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Tambo Admits He Has Few Facts About S. African Confrontation
[Home Edition]
Los Angeles Times (pre-1997 Fulltext) - Los Angeles, Calif.
Author: Meisler, Stanley
Date: Jun 19, 1986
Start Page: 16
Section: 1; Foreign Desk
Abstract (Document Summary)

[Oliver Tambo]'s allusion to massive slaughter attracted a good deal of attention in view of the South African ban on all independent reporting by of the racial strife in that country. Reporters are prohibited from using all but the official government version of events. The government said Tuesday that 11 blacks died in confrontations during and after the strike. Asked about the reports of slaughter, Tambo told the news conference, "I would have hoped that by now it would have been possible to get the information." But he said that he still has no confirmation of the reports, which he said came from the Federal Progressive Party, the white opposition in the South African Parliament.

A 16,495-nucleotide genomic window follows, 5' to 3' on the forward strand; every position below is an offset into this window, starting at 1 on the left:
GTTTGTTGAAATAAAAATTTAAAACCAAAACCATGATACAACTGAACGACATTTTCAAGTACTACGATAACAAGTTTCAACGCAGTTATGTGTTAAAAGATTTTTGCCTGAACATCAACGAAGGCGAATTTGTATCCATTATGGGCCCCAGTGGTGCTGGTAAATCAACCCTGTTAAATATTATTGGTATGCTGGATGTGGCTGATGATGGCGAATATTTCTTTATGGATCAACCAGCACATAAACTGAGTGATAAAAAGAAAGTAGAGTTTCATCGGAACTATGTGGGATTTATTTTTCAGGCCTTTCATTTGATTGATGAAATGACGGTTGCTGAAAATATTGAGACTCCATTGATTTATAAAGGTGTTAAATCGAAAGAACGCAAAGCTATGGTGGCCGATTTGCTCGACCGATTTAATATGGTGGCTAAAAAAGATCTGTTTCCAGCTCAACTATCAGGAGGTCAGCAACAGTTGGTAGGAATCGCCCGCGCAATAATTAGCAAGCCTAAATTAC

The U.N. conference that brought Tambo to Paris is being boycotted by South Africa's three main trading partners-the United States, Britain, and West Germany. Asked if this raised questions about the effectiveness of the conference, Tambo replied that it is possible that the United States, Britain and West Germany "would turn a deaf ear" to the calls for sanctions.

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